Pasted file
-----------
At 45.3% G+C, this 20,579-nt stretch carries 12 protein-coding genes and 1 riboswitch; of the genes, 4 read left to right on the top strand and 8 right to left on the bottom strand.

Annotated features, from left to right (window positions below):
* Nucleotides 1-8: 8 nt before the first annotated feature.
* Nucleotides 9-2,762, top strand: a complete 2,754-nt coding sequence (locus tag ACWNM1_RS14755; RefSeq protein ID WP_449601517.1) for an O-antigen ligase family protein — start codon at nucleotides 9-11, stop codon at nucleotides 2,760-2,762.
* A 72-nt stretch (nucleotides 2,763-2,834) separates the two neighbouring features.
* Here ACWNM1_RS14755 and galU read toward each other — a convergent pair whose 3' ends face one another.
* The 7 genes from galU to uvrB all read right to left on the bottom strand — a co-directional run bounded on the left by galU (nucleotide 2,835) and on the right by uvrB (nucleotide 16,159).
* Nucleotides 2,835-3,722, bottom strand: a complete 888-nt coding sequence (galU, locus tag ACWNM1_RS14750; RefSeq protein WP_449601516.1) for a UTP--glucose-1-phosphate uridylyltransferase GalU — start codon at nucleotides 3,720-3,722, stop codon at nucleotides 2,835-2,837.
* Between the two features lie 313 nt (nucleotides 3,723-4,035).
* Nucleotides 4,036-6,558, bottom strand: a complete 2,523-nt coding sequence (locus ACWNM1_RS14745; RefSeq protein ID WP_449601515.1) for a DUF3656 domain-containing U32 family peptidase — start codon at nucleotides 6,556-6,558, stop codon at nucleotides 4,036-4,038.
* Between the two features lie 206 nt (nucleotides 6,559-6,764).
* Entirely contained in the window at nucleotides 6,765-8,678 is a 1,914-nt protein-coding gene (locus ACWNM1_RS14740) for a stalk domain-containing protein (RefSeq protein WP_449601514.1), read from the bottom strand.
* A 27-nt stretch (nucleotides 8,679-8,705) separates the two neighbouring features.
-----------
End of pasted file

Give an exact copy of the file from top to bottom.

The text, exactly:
At 45.3% G+C, this 20,579-nt stretch carries 12 protein-coding genes and 1 riboswitch; of the genes, 4 read left to right on the top strand and 8 right to left on the bottom strand.

Annotated features, from left to right (window positions below):
* Nucleotides 1-8: 8 nt before the first annotated feature.
* Nucleotides 9-2,762, top strand: a complete 2,754-nt coding sequence (locus tag ACWNM1_RS14755; RefSeq protein ID WP_449601517.1) for an O-antigen ligase family protein — start codon at nucleotides 9-11, stop codon at nucleotides 2,760-2,762.
* A 72-nt stretch (nucleotides 2,763-2,834) separates the two neighbouring features.
* Here ACWNM1_RS14755 and galU read toward each other — a convergent pair whose 3' ends face one another.
* The 7 genes from galU to uvrB all read right to left on the bottom strand — a co-directional run bounded on the left by galU (nucleotide 2,835) and on the right by uvrB (nucleotide 16,159).
* Nucleotides 2,835-3,722, bottom strand: a complete 888-nt coding sequence (galU, locus tag ACWNM1_RS14750; RefSeq protein WP_449601516.1) for a UTP--glucose-1-phosphate uridylyltransferase GalU — start codon at nucleotides 3,720-3,722, stop codon at nucleotides 2,835-2,837.
* Between the two features lie 313 nt (nucleotides 3,723-4,035).
* Nucleotides 4,036-6,558, bottom strand: a complete 2,523-nt coding sequence (locus ACWNM1_RS14745; RefSeq protein ID WP_449601515.1) for a DUF3656 domain-containing U32 family peptidase — start codon at nucleotides 6,556-6,558, stop codon at nucleotides 4,036-4,038.
* Between the two features lie 206 nt (nucleotides 6,559-6,764).
* Entirely contained in the window at nucleotides 6,765-8,678 is a 1,914-nt protein-coding gene (locus ACWNM1_RS14740) for a stalk domain-containing protein (RefSeq protein WP_449601514.1), read from the bottom strand.
* A 27-nt stretch (nucleotides 8,679-8,705) separates the two neighbouring features.